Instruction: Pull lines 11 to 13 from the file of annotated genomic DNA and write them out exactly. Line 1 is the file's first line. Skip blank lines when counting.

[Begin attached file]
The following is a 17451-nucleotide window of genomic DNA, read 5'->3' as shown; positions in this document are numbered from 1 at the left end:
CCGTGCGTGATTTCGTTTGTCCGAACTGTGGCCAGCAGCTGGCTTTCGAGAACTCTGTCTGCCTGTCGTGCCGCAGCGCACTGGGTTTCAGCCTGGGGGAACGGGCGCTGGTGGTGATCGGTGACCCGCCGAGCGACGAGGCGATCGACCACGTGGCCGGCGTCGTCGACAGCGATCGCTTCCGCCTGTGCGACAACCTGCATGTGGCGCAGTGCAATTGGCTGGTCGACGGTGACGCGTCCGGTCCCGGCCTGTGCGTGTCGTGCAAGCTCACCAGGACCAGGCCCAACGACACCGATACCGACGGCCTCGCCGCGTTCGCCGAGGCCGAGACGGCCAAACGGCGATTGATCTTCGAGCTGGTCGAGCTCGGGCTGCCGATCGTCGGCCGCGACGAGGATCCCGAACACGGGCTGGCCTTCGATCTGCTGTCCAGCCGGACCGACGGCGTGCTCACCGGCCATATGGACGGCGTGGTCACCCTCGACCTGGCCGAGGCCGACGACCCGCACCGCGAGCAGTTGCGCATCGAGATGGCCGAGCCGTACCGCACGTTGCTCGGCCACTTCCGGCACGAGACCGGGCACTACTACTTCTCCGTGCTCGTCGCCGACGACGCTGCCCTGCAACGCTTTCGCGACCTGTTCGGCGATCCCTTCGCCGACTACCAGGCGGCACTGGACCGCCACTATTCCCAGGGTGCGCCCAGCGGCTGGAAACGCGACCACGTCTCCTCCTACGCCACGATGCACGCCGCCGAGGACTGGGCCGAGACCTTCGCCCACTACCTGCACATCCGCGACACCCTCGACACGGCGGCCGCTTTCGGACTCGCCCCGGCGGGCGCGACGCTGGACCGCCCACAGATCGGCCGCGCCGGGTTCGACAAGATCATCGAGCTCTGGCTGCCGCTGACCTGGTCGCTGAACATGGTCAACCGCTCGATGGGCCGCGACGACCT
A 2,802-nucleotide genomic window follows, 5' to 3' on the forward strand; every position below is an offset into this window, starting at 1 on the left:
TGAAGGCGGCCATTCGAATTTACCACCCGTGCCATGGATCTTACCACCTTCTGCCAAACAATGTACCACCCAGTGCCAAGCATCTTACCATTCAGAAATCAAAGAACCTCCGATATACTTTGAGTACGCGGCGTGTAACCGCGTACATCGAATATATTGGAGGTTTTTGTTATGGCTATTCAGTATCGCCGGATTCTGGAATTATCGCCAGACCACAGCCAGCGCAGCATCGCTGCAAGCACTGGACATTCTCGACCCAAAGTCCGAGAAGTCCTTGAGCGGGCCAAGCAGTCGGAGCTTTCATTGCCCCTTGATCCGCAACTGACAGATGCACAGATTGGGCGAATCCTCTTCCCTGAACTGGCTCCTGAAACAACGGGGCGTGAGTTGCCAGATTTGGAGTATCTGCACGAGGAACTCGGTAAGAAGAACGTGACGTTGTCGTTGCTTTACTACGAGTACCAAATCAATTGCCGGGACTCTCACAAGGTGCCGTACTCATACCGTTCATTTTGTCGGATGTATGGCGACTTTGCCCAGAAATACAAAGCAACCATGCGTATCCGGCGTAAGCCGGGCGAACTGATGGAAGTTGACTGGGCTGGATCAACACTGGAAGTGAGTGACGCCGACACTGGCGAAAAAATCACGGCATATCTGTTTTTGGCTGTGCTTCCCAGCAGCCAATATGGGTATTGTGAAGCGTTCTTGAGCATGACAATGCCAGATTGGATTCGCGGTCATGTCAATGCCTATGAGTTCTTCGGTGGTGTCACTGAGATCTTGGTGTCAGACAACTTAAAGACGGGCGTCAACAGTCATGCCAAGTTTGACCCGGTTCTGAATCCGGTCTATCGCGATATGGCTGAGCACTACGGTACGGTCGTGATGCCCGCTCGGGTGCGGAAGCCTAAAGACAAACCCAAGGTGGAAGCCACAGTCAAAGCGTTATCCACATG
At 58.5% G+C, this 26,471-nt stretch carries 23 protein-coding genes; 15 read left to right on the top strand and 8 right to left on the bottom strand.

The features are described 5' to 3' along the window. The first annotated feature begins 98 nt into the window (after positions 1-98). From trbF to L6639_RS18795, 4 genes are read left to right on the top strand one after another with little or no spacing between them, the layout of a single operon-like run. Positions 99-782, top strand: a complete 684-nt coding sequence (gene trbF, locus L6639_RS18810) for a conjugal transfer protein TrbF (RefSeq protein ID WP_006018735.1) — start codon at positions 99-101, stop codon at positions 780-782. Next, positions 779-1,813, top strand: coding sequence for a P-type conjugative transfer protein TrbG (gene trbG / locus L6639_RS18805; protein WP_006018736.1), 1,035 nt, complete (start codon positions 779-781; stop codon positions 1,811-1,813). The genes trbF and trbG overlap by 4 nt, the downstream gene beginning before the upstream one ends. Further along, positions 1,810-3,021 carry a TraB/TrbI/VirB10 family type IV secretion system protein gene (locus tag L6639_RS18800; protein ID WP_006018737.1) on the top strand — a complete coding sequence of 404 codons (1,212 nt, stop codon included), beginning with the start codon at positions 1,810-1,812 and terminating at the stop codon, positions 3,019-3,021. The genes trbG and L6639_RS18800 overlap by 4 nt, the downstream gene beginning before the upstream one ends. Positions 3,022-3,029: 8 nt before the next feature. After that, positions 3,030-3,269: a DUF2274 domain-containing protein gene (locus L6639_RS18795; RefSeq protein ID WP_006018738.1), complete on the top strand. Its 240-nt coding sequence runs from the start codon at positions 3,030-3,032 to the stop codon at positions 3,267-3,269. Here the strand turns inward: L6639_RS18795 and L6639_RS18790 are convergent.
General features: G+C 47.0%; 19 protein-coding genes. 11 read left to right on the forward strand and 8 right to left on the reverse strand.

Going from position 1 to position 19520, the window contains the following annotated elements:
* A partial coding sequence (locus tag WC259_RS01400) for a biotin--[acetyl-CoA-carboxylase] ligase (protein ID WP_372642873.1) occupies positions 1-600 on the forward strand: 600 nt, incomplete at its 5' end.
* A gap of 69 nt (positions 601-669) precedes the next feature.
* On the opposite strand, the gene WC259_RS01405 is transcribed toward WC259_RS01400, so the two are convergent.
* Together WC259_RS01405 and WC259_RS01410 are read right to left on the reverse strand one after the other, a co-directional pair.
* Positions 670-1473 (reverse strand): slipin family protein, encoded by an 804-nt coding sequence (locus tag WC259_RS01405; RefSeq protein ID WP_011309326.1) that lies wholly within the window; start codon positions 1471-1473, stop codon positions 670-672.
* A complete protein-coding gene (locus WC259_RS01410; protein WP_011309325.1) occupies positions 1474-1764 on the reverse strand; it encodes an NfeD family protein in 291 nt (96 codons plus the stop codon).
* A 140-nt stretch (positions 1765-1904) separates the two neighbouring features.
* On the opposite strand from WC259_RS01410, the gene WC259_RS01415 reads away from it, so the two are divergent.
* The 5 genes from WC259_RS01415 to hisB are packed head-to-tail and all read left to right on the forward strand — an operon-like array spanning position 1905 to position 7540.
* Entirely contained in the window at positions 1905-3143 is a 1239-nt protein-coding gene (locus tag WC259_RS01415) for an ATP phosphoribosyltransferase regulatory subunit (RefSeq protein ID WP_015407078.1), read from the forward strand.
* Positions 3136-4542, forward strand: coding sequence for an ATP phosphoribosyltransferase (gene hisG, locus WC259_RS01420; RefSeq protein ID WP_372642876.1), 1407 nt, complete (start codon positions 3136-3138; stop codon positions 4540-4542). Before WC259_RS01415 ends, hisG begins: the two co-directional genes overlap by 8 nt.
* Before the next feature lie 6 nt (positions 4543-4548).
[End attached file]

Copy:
* On the opposite strand, the gene WC259_RS01405 is transcribed toward WC259_RS01400, so the two are convergent.
* Together WC259_RS01405 and WC259_RS01410 are read right to left on the reverse strand one after the other, a co-directional pair.
* Positions 670-1473 (reverse strand): slipin family protein, encoded by an 804-nt coding sequence (locus tag WC259_RS01405; RefSeq protein ID WP_011309326.1) that lies wholly within the window; start codon positions 1471-1473, stop codon positions 670-672.